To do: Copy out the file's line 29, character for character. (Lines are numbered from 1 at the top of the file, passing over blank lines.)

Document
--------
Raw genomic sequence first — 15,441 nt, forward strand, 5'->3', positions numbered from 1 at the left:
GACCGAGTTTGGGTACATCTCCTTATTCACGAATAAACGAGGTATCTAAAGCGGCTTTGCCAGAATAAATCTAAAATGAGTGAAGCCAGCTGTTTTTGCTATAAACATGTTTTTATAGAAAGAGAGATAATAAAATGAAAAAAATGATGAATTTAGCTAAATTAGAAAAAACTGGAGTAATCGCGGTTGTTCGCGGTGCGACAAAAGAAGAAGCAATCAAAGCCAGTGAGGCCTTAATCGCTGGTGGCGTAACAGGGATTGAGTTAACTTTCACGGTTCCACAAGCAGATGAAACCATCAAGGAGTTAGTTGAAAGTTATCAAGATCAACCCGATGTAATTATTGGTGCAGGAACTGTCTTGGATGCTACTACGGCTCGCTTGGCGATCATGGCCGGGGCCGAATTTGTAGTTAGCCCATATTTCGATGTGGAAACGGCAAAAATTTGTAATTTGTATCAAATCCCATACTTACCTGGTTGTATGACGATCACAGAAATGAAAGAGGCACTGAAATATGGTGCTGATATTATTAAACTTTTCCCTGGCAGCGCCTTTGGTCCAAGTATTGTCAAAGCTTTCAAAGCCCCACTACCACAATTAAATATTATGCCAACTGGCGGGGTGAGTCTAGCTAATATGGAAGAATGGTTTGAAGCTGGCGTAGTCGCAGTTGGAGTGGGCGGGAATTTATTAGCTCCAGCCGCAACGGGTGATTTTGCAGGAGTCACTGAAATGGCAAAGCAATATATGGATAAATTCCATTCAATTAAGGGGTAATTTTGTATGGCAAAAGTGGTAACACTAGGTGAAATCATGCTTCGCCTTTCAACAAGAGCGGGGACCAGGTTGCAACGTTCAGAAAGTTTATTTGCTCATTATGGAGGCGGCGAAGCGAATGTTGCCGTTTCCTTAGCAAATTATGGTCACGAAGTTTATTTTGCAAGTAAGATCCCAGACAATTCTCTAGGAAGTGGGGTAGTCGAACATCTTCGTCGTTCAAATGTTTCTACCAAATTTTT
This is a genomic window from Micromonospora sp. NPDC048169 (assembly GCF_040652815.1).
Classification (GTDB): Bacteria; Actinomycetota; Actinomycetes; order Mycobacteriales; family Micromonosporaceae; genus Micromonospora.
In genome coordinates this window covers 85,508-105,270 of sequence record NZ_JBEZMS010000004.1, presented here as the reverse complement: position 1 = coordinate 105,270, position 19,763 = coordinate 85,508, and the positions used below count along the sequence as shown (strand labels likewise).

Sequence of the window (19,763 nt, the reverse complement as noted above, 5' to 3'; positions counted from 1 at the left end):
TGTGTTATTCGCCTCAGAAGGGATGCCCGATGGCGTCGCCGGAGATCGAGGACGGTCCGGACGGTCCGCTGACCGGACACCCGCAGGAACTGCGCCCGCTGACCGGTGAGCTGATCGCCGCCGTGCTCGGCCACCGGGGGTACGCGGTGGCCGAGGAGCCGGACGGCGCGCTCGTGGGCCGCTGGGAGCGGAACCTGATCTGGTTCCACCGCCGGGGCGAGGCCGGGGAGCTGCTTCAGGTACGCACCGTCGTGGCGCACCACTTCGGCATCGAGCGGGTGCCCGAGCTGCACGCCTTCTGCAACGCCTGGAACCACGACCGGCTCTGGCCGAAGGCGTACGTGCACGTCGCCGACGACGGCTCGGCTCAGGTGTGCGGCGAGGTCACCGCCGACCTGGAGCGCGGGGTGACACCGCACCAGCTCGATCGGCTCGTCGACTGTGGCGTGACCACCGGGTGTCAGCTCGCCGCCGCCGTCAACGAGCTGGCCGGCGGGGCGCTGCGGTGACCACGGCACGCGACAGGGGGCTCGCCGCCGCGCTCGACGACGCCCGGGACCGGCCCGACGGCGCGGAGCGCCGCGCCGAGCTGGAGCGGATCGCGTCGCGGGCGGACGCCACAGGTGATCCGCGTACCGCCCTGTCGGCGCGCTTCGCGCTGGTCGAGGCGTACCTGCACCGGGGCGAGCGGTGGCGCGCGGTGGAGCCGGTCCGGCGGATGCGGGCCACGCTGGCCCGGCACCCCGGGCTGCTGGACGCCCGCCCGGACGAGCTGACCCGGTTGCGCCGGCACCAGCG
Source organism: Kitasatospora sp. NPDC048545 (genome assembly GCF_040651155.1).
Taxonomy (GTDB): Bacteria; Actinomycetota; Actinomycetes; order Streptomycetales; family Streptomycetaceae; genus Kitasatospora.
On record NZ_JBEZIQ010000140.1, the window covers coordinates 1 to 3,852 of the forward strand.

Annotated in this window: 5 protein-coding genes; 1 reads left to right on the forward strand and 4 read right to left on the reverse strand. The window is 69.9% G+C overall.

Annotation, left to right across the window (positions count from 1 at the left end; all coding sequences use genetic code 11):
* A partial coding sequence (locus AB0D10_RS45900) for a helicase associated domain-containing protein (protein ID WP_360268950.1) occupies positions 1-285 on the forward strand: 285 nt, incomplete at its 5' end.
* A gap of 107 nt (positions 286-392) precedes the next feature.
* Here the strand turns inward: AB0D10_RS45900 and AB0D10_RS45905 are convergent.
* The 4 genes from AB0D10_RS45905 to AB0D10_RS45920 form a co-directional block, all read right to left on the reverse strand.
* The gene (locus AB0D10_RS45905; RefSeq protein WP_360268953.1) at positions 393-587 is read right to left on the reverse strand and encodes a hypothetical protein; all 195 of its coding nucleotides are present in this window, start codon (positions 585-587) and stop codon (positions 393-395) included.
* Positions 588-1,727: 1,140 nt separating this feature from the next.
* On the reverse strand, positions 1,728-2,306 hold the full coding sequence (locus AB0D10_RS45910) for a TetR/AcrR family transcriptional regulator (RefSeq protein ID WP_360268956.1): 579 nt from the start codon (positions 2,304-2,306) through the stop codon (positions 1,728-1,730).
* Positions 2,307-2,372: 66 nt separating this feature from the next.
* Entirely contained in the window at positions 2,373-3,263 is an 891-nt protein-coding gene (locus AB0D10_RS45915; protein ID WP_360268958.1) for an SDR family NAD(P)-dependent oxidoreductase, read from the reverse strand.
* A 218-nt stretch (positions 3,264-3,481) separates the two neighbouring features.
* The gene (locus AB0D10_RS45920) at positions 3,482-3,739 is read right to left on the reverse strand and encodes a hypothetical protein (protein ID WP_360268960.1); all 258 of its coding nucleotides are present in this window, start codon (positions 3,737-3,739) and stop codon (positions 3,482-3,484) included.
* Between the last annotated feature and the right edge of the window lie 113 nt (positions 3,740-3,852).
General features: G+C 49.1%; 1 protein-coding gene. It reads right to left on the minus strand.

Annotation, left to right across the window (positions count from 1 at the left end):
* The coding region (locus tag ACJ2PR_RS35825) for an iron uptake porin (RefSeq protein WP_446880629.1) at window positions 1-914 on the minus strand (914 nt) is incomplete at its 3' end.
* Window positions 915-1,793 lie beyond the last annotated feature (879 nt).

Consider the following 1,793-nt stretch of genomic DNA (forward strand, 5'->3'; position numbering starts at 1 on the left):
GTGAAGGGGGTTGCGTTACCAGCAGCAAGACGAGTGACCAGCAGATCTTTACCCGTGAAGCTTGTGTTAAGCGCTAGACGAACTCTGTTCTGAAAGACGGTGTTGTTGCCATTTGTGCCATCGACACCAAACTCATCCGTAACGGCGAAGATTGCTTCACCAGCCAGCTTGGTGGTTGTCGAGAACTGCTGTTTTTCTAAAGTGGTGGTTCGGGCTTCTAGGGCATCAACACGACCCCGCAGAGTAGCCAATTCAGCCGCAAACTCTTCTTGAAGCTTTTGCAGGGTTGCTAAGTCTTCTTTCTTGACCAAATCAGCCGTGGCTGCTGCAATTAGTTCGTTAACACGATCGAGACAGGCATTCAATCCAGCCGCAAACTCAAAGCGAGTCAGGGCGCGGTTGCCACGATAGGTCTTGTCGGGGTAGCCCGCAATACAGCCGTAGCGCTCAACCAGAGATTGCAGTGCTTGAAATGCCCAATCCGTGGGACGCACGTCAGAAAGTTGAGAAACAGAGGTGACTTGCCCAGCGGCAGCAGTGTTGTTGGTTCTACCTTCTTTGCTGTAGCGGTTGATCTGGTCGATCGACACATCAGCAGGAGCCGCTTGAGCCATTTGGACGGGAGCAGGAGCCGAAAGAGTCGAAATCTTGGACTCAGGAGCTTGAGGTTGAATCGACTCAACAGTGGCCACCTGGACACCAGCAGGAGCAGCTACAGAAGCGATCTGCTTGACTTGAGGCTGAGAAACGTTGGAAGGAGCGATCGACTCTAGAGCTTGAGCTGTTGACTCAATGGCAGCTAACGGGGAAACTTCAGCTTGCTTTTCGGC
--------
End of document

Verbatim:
Consider the following 1,793-nt stretch of genomic DNA (forward strand, 5'->3'; position numbering starts at 1 on the left):